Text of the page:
issued for the 2006 Open Championship
used during the 1973 Ryder Cup
used during the 1998 Curtis Cup
Every decent golfer, or those who think they are decent, talks about making a
run at the Champions Tour when they turn 50. Guaranteed money. No cuts.
Playing from a shorter distance. Robert Landers really didn’t have those thoughts
in mind back in 1994. Back then, the 51-year-old Landers wanted to give the
Senior Tour a shot for a different reason.
“The only reason why I tried in the first place was so I could get something put on
an application to get a job in golf somewhere,” he said. “What were the odds of
Unlike those dreamers, who either fail to act upon their words or who quickly get
put in their place because of the strength of competition, Landers secured his
Senior Tour card for the 1995 season after finishing tied for sixth during the
You remember him. The cattle farmer from Azle with the unorthodox swing. The
guy who played homemade clubs and hit balls on his farm. The “Moo Crew”. The
His story made him an instant celebrity and a media darling. Senior Tour veterans
Chi Chi Rodriguez, Lee Trevino and Raymond Floyd befriended Landers.
Magazines and television shows wanted to know his story. Everywhere he teed it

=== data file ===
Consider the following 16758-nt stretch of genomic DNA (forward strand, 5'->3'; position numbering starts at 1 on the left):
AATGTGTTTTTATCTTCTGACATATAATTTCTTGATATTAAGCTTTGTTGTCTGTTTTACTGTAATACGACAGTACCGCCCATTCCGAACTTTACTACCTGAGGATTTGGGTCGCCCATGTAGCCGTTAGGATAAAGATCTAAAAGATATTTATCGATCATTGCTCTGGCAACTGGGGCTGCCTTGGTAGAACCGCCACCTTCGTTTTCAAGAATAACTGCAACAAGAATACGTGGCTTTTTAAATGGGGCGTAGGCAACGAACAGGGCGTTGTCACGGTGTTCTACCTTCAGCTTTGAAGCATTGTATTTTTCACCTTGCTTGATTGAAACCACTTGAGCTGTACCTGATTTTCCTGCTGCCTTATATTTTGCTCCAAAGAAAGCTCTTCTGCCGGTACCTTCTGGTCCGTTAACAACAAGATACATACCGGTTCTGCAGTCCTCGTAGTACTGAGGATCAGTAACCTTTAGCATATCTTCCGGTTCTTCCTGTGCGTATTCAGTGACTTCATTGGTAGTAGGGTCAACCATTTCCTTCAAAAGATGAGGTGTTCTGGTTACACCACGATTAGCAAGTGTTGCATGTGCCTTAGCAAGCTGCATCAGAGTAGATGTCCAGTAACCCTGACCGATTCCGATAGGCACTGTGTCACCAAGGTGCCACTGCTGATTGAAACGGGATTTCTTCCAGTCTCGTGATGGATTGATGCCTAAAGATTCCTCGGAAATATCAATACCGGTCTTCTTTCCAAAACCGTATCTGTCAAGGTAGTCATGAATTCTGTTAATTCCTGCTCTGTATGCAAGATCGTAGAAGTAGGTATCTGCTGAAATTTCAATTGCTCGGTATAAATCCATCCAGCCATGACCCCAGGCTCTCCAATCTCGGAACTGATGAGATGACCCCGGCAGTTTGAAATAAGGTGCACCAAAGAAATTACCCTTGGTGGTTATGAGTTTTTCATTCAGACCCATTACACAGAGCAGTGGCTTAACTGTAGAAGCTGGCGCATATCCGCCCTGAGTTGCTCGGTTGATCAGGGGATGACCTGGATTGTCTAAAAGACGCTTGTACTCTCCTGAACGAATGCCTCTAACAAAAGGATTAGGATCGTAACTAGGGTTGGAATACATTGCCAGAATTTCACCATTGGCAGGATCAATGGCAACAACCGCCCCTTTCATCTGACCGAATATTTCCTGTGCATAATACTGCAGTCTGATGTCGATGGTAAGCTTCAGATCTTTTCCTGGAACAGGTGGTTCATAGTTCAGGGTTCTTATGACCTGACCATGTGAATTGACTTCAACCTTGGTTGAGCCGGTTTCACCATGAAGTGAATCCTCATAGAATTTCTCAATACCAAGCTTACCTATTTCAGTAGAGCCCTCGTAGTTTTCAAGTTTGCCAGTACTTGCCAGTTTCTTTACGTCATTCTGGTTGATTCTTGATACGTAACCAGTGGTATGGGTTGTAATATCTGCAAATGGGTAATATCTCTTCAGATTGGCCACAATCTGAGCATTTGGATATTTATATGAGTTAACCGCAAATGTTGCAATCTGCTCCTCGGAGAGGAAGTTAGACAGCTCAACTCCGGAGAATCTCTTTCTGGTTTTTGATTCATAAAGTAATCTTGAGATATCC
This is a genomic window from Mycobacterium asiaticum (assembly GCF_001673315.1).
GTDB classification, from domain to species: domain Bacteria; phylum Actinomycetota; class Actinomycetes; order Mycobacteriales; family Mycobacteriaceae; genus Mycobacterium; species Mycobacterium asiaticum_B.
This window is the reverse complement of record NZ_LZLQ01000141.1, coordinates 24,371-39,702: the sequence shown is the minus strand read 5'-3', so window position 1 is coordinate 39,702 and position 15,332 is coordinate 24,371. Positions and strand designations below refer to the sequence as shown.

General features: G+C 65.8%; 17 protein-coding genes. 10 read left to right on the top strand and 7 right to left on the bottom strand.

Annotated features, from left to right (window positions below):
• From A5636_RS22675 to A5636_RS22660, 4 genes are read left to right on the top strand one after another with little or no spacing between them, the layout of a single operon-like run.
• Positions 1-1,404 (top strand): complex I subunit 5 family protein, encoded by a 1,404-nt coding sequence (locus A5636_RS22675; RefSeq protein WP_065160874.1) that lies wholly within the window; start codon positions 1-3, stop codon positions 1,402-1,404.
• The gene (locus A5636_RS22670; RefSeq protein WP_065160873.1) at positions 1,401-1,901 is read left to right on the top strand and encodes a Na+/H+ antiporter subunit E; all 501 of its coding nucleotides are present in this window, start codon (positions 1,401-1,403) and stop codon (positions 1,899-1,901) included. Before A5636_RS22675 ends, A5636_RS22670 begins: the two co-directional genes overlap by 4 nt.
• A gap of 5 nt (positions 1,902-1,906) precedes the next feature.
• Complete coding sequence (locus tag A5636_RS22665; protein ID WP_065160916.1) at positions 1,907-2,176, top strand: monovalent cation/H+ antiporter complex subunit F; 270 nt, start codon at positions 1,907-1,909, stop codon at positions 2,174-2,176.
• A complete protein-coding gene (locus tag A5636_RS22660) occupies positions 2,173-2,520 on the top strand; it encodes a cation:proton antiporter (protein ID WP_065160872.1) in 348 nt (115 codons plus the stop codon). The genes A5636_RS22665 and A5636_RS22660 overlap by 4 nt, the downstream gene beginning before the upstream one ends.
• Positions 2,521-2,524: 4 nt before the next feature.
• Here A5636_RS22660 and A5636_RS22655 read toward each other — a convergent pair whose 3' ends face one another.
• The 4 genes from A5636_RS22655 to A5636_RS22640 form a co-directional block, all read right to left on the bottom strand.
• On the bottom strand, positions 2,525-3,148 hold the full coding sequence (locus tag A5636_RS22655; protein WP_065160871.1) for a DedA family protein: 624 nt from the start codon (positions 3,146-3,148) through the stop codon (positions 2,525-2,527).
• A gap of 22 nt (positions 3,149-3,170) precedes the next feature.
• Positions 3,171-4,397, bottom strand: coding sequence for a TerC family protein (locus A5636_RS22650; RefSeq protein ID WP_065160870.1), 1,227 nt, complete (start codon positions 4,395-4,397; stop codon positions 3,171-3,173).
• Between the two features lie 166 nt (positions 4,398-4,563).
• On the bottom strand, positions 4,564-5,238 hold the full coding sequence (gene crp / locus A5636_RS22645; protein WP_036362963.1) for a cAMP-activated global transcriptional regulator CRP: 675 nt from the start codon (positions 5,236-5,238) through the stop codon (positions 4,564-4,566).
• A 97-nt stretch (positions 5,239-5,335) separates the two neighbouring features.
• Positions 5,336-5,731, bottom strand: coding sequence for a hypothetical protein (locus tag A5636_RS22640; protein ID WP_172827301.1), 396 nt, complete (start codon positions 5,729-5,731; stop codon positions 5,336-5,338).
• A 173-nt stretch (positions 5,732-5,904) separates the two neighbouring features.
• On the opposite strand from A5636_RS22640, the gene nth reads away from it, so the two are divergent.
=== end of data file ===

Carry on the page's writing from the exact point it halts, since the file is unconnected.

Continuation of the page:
up, fans would show up dressed as cows. Yet, all the ballyhoo surrounding
Landers confused him.
“Everything was happening too fast,” he said. “[Wife Freddie and I] tried to
answer every phone call and letter. We did our best to keep up.”
Landers played in 33 events during that 1995 season, making $77,378.
Unfortunately that wasn’t enough to secure his card. He played on the Senior
Tour again in 1996, but lost his card at the end of the season. He tried once more
to qualify for the Senior Tour the following season, but didn’t finish high enough in
the Q-School finals.
Today, Landers is still raising cattle, and many other animals, on his farm in Azle.
And he’s still playing golf on a regular basis at his home club, Cross Timbers Golf
Course. Now 66, Landers has aspirations for another accomplishment.
“I haven’t shot my age yet,” he joked. “I’ve shot 68 twice, though. And both
rounds started with a bogey on the first hole.”
When he’s not playing at Cross Timbers, Landers is working there doing a variety of
things. On any given day he could be the assistant superintendent, course
designer, pro emeritus. What he enjoys the most is teaching juniors all about the
great game of golf. And even though the kids don’t know about the “Moo
Crew” or his stints on the Senior Tour, Landers does enjoy seeing the joy the sport
brings to them.
“I try to introduce the game to as many as possible,” he said. “We’ve had free
clinics and I’ve been giving away free clubs to any and all juniors.”
Landers vividly recalls all the wonderful courses he got to play on the Senior Tour,
and how they were always in pristine condition whenever the Tour rolled into